This could be Rotterdam or anywhere, Liverpool or Rome.
They say travelling broadens the mind and what started off as pleasure soon turned into something much more than that when Kate, Mark and Steve holidayed in the cobbled streets of Rotterdam. Some argue three’s a crowd but this trio are a perfect mis-mash of all skills rehired Kate Stewart, owner of the boldly independent ‘Made Here’ has always been someone influenced by the arts and at the forefront of making Liverpool great is the retailer. Steve Threlfall is the founder of ‘Different’ and has had design running through his blood since he can remember so it only made sense he was the designer. Mark Bennett makes up the rest of the team as the 20 something year experienced architect who’s ability to envisage is much needed. Inspired by the creative citizens and the activists of the city, they spent their days as tourists and their evenings as strategists as they vowed to take the inspiration from Rotterdam back home to Liverpool. One of those very ideas was to revamp and re-purpose the flyover which the city council had proposed demolishing and, as a consequence, create a cultural asset that we can all be proud of. Most people believe they took a bite out of the big green apple when it comes to the aesthetics being so similarly aligned to the New York high line but rest assured this metamorphosis came naturally.
The 2012 SIF (Strategic Investment Framework) document for the city proposes removals that would run up estimated costs between £3-4million without arguably any return. Dank and unattractive routes are understandably threatening to any city, both on the eye and potentially on the body so the proposal is met with some rationale. Rather than plunge millions into destroying it, the quandary led the chaps behind the project to reimagine its potential. In a nutshell, they want to redesign it into an urban park, fit with cafes, planting, allotments, pedestrian routes, small studios for artists and a heck of a lot more. We can only imagine such a hub of creativity, an oasis fit for any tourist or local. Most people believe they took a bite out of the big green apple when it comes to the aesthetics being so similarly aligned to the New York high line but rest assured this metamorphosis came naturally.
The crowd funding campaign to access feasibility of their dream officially started on January 6th 2014 and quickly captured the interests of a lot of people. In total they were asking for £40k but managed to raise just over £43k as of course the good people of Liverpool and beyond dug into their back pockets and gave what they could. A modern day and touching example of the effect of what a collective conscience can achieve. The day they reached their target they were filming a ‘thank you’ video underneath the Flyover and had just finished when a guy cycling past shouted down; “Hey guys, congratulations, well done!”. It is rare that complete strangers can enter our lives as mysteriously as they leave whilst having profound and everlasting moments with them. It was at that moment they realised they were custodians of his dream and everybody else’s, as well as their own.
The money raised will be used to assess the structure by Curtins Consulting Engineers, a local firm with a national profile that will be a integral part of the feasibility study. The Friends of the Flyover philosophy of involving the local community as much as possible has also been a notable factor for their success as they are setting up engagement sessions with local residents and businesses. The priority is to be realistic, this is a huge project and before it becomes a part of city life, much needed physical improvements are at the top of that very long list. They did a great project for LightNight recently which was supported by Zumtobel lighting and involved 4 teams of people experimenting with architectural light fittings to see how they could change the feel of the spaces on the walkways and the landing stages around them. One of the great moments was when the public were invited onto the space at 10pm and it suddenly had a new life – the kind of life we envisage for it in the future, with a little more hustle and bustle than is usually there.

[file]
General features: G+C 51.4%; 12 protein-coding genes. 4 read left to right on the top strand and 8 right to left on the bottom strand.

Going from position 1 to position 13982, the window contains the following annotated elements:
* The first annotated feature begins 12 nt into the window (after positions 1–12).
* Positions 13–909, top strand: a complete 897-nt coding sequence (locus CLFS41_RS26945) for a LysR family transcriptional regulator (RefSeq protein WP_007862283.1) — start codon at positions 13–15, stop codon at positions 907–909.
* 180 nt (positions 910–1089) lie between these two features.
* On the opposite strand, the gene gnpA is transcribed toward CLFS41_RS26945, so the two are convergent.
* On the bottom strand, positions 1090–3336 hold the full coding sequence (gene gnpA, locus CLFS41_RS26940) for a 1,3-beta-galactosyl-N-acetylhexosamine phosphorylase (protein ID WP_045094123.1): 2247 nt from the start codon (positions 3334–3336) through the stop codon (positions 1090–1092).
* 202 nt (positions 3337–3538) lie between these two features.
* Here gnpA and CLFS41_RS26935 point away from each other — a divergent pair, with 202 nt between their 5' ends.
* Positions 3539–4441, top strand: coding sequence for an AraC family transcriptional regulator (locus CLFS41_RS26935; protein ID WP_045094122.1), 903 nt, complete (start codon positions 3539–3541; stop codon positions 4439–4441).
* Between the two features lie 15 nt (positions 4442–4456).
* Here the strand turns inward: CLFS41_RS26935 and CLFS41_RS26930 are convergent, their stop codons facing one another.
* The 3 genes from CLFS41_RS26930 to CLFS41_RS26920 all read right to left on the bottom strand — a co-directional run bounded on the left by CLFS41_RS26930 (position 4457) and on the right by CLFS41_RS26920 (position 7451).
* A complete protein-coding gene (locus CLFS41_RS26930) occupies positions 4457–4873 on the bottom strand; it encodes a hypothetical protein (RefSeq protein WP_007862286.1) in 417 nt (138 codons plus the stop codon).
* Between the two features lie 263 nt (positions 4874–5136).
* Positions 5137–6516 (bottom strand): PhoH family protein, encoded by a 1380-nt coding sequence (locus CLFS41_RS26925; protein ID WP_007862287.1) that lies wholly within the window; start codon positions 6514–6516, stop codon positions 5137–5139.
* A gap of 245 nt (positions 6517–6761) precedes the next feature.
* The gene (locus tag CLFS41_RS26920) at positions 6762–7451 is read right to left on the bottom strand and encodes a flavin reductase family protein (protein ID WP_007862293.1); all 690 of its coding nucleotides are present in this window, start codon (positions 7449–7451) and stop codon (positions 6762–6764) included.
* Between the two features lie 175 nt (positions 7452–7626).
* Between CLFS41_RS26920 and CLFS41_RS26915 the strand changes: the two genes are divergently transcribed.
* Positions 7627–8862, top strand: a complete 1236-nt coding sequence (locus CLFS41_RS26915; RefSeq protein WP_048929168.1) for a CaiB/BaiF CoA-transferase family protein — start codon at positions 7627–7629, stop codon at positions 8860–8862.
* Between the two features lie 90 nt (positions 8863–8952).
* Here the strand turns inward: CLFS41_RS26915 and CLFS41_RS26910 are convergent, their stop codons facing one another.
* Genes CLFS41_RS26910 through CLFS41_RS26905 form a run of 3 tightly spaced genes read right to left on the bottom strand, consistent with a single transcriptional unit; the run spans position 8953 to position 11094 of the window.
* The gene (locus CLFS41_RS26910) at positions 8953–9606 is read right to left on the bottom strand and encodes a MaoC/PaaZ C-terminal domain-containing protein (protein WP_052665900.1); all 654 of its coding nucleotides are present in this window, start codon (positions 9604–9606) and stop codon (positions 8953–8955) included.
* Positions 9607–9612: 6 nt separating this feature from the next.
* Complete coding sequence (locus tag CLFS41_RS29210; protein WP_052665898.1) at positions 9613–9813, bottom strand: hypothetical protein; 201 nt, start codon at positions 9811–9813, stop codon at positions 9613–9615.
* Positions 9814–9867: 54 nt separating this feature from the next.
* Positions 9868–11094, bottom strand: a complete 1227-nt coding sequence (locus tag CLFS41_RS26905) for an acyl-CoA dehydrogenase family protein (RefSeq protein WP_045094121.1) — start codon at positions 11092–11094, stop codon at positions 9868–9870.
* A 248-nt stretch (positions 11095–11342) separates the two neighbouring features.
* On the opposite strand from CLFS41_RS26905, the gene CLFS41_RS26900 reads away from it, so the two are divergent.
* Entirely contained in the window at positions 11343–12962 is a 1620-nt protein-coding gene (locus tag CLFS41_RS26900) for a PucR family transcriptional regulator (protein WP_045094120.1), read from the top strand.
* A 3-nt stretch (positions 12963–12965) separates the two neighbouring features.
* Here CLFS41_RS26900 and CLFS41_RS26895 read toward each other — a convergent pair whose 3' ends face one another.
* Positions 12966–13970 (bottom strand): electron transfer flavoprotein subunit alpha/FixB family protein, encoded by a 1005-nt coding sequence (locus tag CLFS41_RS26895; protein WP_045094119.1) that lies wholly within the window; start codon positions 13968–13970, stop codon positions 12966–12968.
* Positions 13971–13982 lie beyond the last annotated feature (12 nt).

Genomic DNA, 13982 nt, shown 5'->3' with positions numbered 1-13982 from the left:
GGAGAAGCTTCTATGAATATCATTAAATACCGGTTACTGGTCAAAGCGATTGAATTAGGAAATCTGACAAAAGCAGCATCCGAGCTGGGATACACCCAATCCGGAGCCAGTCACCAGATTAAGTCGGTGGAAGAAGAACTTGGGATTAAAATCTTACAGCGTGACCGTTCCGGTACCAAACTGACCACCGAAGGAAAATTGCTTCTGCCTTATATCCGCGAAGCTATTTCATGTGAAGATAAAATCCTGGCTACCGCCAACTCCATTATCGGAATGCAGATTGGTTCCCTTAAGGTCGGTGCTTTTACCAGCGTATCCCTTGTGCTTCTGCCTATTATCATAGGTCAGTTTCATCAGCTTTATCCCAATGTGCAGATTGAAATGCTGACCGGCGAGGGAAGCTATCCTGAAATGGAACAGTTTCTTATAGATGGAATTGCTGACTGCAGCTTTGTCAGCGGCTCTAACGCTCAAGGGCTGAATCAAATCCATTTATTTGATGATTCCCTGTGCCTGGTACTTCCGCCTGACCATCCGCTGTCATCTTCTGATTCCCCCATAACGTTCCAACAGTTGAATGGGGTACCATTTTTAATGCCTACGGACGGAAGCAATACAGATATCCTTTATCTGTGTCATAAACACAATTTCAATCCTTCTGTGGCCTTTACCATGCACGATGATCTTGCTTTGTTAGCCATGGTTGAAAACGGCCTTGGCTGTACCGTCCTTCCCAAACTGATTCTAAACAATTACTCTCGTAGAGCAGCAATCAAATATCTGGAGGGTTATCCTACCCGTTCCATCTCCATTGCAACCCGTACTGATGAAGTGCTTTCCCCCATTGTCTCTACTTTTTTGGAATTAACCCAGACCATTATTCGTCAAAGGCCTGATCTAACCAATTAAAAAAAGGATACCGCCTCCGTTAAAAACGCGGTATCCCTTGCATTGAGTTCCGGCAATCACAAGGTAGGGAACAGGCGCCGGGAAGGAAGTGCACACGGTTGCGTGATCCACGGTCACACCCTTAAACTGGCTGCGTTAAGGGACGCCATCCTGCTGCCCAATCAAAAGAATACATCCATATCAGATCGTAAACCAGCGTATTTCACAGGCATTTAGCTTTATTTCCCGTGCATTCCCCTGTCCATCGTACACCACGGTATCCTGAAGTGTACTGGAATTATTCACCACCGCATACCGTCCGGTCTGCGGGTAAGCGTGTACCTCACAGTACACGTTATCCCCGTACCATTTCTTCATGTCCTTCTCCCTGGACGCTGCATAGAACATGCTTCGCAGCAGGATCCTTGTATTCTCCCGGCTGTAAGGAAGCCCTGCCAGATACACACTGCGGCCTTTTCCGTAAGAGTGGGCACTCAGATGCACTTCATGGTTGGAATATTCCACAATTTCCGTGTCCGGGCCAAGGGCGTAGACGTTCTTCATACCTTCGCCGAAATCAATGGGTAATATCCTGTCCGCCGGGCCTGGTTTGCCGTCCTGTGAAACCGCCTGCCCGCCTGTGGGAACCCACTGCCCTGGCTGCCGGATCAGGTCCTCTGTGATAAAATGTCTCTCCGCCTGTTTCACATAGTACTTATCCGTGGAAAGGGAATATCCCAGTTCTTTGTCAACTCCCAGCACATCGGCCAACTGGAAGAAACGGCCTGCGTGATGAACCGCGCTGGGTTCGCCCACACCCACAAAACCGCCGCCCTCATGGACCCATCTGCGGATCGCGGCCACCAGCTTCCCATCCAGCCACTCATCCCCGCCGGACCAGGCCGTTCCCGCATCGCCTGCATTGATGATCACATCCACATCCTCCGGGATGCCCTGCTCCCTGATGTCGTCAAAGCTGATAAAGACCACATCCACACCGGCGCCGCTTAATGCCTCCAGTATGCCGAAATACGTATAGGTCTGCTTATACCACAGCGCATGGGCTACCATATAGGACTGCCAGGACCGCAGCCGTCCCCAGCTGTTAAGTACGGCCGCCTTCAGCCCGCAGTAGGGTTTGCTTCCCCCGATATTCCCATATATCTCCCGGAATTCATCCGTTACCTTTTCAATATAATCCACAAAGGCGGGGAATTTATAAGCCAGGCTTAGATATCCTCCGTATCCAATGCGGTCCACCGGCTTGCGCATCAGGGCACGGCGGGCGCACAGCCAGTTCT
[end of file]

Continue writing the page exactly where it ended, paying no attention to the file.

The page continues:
The success of the evening has resulted in planning a much larger day time event for the summer which will invite the public to come and see the designs they have so far and interact with them giving a chance for people to offer their own ideas and aspirations. The whole project is extremely exciting and has been noticed up by the likes of The Independent and reaching the proposed total to make feasibility checks was the great big first domino being pushed. Be warned, in no way have they reached their apex, this is just the start. With a few licks of paint, or albeit a lot of licks of paint, the blank canvas that is the flyover has been visualised to be much more than that by just three passionate and artistic people. It is safe to say their imagination has spread like wild fire, the recycling rather than destruction of the area is innovative and will hopefully be a model practiced a lot throughout the city which will spur many inhabited wastelands into thriving promenades.
Friends of the Flyover teach us a very modern lesson based on a well-known saying; if it’s not broke, don’t fix it, re-purpose it.
This publication first appeared on the Independent Liverpool website.